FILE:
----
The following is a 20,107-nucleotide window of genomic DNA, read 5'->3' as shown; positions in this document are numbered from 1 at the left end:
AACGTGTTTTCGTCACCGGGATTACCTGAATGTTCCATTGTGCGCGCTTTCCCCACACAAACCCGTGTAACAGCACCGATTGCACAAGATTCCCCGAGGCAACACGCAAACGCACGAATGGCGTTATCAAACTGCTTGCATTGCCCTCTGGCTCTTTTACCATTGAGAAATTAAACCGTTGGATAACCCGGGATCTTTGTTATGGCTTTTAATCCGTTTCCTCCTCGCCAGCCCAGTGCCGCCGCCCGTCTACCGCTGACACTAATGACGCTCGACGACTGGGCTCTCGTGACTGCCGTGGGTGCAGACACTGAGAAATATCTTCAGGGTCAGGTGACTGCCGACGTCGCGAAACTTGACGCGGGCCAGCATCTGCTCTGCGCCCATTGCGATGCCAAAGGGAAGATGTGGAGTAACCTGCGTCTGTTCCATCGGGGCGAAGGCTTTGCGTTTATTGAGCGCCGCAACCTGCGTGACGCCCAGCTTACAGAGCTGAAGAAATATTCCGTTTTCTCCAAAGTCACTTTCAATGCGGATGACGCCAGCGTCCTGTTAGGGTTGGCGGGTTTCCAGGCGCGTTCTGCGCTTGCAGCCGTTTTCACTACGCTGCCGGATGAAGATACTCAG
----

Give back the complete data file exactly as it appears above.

The following is a 20,107-nucleotide window of genomic DNA, read 5'->3' as shown; positions in this document are numbered from 1 at the left end:
AACGTGTTTTCGTCACCGGGATTACCTGAATGTTCCATTGTGCGCGCTTTCCCCACACAAACCCGTGTAACAGCACCGATTGCACAAGATTCCCCGAGGCAACACGCAAACGCACGAATGGCGTTATCAAACTGCTTGCATTGCCCTCTGGCTCTTTTACCATTGAGAAATTAAACCGTTGGATAACCCGGGATCTTTGTTATGGCTTTTAATCCGTTTCCTCCTCGCCAGCCCAGTGCCGCCGCCCGTCTACCGCTGACACTAATGACGCTCGACGACTGGGCTCTCGTGACTGCCGTGGGTGCAGACACTGAGAAATATCTTCAGGGTCAGGTGACTGCCGACGTCGCGAAACTTGACGCGGGCCAGCATCTGCTCTGCGCCCATTGCGATGCCAAAGGGAAGATGTGGAGTAACCTGCGTCTGTTCCATCGGGGCGAAGGCTTTGCGTTTATTGAGCGCCGCAACCTGCGTGACGCCCAGCTTACAGAGCTGAAGAAATATTCCGTTTTCTCCAAAGTCACTTTCAATGCGGATGACGCCAGCGTCCTGTTAGGGTTGGCGGGTTTCCAGGCGCGTTCTGCGCTTGCAGCCGTTTTCACTACGCTGCCGGATGAAGATACTCAG